For investors, any diversification benefit from U.S.-dollar exposure may require careful consideration in the coming quarters.
“Between valuation and … fundamental factors, we think the dollar could be a weaker currency,” said Richard Lawrence, senior vice-president of global fixed income at Brandywine Global Investment Management in Philadelphia, Pa., in a March 23 interview.
Last year, Lawrence was constructive on underweighting the dollar, “which paid off, other than a very tough first quarter when we had that dollar liquidity squeeze in March of 2020,” he said. The Federal Reserve subsequently came to the rescue with supportive monetary policy.
With the dollar “in a nice descent” through the rest of 2020, “it really made sense to own a diversified basket of both developed and emerging market currencies, which is what we did,” Lawrence said.
The dollar continues to be overvalued by about 15% according to his firm’s purchasing power parity model, he said, and government support is one of the factors poised to weaken the dollar.
The U.S. government’s Covid relief packages amount to 25% of GDP, and the U.S. budget deficit and current account deficit combined are about 19% of GDP, Lawrence said — a figure that’s “never been higher” and will put downward pressure on the dollar.
He also noted that the U.S. economy doesn’t receive the full benefit of fiscal stimulus. Despite U.S. consumers receiving stimulus cheques and spending again, imports are surging, he said.
“Those dollars are going overseas …, and the trade balance has widened” to its worst level in eight years, Lawrence said.
U.S. imports hit a record high in January of about US$260 billion. In February (the latest month for which data are available), the U.S. trade deficit grew to a record US$71.1 billion because of a decline in exports.
Further, the Biden administration is pushing for higher corporate taxes, and its policies will likely be less growth friendly and more focused on regulation, he said. (Biden’s US$2.3-trillion infrastructure plan was announced after Lawrence was interviewed.)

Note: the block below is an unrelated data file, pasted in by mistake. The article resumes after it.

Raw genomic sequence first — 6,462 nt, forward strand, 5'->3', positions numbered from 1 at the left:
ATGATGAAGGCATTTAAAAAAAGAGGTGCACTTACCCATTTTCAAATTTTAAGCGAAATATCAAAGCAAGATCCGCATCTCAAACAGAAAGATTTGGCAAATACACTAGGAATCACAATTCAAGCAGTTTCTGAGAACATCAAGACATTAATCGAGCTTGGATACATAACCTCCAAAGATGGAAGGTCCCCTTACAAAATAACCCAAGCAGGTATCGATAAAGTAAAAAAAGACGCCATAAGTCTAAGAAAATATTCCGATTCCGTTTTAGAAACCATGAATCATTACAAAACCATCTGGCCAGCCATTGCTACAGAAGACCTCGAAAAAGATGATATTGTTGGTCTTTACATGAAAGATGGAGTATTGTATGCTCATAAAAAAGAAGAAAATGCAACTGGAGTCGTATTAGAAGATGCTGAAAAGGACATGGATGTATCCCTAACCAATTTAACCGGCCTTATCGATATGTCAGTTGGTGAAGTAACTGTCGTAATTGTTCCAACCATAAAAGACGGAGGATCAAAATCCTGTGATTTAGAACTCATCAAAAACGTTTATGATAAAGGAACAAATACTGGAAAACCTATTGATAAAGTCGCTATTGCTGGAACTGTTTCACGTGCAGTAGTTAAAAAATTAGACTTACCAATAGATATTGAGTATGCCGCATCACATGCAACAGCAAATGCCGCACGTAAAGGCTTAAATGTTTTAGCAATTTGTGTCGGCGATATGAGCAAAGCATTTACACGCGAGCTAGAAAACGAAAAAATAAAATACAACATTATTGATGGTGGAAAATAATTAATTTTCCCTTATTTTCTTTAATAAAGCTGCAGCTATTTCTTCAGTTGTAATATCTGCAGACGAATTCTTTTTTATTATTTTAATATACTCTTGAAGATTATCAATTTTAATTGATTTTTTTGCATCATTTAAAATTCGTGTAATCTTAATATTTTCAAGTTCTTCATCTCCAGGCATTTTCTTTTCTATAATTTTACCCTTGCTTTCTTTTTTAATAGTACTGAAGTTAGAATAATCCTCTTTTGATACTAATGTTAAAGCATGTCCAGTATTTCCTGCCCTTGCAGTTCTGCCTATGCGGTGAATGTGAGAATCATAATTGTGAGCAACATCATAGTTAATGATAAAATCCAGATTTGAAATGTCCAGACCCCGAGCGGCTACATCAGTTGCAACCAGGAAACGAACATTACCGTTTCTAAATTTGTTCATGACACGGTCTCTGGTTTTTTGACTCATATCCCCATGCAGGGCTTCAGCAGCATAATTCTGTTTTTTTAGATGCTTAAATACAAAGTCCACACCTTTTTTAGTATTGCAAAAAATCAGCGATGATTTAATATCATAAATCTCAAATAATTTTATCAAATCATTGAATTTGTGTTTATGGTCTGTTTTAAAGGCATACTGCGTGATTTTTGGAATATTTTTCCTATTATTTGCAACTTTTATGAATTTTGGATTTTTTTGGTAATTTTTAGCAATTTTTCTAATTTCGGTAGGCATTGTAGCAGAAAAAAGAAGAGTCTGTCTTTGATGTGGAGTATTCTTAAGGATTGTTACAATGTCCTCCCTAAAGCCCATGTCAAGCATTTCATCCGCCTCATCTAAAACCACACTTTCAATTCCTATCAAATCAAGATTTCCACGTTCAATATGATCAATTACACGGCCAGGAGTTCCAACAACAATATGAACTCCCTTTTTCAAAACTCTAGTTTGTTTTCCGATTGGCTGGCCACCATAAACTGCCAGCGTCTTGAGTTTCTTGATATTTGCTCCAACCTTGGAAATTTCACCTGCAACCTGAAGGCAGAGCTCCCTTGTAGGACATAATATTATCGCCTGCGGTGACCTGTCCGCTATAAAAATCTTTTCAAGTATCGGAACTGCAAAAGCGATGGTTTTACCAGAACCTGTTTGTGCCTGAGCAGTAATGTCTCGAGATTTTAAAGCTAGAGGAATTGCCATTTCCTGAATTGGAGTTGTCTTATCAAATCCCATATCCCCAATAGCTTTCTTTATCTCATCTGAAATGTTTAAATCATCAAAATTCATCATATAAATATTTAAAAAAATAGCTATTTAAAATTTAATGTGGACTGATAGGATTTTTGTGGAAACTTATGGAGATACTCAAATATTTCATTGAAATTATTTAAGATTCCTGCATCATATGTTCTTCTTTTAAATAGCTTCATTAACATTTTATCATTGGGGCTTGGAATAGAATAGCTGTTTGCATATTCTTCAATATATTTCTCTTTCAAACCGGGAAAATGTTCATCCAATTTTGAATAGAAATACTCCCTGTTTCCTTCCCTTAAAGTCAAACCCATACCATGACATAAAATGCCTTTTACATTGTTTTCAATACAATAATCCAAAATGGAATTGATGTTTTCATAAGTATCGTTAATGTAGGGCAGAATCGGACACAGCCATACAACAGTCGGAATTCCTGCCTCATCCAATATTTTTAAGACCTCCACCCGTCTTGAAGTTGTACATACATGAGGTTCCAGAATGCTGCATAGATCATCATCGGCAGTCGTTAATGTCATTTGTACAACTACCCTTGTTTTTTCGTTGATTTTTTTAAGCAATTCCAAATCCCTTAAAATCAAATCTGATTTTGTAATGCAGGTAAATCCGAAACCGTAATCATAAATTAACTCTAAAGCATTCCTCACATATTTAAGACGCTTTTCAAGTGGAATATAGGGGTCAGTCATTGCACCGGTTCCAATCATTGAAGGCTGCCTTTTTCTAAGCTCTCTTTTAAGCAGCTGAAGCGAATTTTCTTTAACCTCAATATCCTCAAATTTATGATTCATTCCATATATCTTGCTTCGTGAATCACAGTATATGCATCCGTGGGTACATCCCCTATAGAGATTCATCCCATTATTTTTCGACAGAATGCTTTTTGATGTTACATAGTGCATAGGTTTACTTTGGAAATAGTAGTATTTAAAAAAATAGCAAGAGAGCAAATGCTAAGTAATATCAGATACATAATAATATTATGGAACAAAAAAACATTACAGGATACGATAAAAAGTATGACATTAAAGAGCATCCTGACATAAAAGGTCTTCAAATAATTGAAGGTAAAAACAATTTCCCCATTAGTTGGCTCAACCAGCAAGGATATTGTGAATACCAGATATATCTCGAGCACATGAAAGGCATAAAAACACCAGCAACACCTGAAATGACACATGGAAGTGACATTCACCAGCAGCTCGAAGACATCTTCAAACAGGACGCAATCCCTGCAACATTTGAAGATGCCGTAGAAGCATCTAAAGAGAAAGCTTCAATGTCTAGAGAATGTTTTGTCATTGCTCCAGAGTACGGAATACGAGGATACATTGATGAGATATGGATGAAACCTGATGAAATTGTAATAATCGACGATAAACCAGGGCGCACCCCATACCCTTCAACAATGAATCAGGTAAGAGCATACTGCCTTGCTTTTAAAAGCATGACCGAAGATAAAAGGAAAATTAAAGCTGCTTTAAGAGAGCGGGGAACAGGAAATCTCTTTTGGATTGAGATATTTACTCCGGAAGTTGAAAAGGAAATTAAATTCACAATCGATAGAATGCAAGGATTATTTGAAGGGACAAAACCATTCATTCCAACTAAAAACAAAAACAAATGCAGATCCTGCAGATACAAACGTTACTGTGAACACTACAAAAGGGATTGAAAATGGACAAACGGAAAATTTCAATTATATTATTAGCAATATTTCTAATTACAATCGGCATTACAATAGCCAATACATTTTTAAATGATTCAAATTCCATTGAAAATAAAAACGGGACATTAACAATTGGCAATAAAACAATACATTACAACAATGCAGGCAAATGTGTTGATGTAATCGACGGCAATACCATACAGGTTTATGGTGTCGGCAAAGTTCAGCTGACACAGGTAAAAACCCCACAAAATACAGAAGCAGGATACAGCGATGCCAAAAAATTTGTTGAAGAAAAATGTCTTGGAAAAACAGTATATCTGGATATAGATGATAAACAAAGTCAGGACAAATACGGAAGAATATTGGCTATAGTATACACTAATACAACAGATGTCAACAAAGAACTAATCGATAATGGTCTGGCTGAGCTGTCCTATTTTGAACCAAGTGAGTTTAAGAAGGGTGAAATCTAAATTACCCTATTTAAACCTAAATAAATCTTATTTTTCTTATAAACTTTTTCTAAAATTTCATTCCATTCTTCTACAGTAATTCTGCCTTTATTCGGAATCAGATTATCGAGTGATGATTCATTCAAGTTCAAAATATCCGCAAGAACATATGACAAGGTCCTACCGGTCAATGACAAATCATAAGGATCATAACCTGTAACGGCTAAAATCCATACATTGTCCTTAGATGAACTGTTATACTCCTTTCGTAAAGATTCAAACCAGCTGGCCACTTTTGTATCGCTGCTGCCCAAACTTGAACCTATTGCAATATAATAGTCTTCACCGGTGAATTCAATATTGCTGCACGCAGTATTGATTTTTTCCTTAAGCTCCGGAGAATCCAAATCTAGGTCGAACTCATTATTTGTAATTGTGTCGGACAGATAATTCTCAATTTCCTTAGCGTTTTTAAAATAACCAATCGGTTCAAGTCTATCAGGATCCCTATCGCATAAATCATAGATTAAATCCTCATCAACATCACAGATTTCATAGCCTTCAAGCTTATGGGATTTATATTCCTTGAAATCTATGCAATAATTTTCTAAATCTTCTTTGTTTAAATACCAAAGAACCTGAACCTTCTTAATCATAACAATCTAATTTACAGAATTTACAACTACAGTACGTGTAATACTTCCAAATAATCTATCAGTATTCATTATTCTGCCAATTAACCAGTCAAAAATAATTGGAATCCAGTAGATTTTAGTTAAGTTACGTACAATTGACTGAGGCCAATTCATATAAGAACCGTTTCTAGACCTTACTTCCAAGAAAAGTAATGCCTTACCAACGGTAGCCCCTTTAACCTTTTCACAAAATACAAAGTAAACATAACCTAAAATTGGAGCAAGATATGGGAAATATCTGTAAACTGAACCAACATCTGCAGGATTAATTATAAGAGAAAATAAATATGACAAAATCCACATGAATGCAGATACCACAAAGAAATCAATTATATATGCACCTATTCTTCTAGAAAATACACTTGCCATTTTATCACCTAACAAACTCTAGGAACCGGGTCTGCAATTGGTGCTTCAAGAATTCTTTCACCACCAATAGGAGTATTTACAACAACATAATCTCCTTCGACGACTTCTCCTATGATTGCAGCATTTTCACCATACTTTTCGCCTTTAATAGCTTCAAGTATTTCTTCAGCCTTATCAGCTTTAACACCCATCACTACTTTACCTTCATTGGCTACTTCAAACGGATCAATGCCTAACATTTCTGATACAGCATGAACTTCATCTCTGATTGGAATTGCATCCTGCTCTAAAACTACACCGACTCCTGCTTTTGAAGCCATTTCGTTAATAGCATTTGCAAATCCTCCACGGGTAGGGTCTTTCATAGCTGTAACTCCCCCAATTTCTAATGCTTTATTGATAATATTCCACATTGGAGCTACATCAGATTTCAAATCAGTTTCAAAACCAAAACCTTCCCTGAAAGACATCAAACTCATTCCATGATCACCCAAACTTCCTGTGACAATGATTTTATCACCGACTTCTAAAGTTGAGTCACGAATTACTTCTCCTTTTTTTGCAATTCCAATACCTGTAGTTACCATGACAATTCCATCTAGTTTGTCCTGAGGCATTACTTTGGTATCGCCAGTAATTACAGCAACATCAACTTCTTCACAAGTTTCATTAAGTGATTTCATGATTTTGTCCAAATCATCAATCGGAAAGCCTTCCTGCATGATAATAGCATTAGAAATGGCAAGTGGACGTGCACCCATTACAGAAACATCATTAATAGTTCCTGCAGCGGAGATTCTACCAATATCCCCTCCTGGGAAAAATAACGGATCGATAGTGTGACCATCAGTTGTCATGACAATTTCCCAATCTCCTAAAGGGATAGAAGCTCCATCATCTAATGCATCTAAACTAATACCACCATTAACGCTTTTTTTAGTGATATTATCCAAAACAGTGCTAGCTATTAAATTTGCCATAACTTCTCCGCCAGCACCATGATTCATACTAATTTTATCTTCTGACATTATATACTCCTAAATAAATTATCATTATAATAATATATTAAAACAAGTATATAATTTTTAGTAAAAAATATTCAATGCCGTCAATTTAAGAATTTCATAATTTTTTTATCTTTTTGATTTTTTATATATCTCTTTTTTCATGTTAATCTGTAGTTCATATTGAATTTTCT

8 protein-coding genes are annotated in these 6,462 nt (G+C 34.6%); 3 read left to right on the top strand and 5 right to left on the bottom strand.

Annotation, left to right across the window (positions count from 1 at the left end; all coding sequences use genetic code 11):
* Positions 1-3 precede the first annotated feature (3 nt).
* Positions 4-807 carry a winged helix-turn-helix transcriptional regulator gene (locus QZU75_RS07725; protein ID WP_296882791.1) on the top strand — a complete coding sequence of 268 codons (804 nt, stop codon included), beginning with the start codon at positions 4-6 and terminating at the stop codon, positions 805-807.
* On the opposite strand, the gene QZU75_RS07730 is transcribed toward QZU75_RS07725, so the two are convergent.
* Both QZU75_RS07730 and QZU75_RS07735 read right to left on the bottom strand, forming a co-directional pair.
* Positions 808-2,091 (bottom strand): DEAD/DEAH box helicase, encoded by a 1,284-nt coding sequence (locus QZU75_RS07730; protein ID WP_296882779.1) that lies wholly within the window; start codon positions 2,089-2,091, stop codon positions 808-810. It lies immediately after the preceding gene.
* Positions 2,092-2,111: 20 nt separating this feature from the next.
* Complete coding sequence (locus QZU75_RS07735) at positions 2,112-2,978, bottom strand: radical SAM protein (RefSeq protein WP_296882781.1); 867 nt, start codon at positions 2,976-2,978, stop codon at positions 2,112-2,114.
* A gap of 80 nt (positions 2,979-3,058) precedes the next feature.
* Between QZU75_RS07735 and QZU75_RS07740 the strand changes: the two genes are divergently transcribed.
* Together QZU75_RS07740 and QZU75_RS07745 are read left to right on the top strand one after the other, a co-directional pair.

“All those factors could pressure the U.S. dollar lower,” he said.
Referencing strong U.S. economic growth in 2018, Lawrence considered that growth this year could accelerate and subsequently boost the dollar; however, there’s a key difference between then and now.
“While you could get a growth differential story between the U.S. and the rest of the world, we just don’t see that playing out with the same level of rate support that the dollar got in 2018,” he said.
“The Fed is very clearly on hold, and they’re not hiking rates every quarter [nor] tightening the balance sheet like they were in 2018.”
Jerome Powell, Federal Reserve chair, confirmed again earlier this week that he doesn’t expect to raise the Fed’s benchmark interest rate this year. Still, he said he expected strong growth in the second half of 2021.
Last week the International Monetary Fund forecast U.S. growth to be 6.4% this year — its fastest pace since 1984.
Considering the current environment and currencies, Lawrence said he was exposed to cyclical commodity currencies, including the loonie and Norwegian krone.
Within emerging markets (EM), he remains constructive, he said.
Globally, “not many asset classes still remain cheap,” he said. “But EM [foreign exchange] is one of those asset classes that actually does remain pretty discounted on a real effective exchange rate basis.”
EM currencies on his list have manufacturing- and commodities-based economies: the Mexican peso, Chilean peso, Polish zloty, Korean won, Colombian peso, Malaysian ringgit, Brazilian real, Russian ruble, Czech koruna, Hungarian forint and Indonesian rupiah.
“We think we’re pretty well diversified by region and also by type of economic exposure,” Lawrence said.
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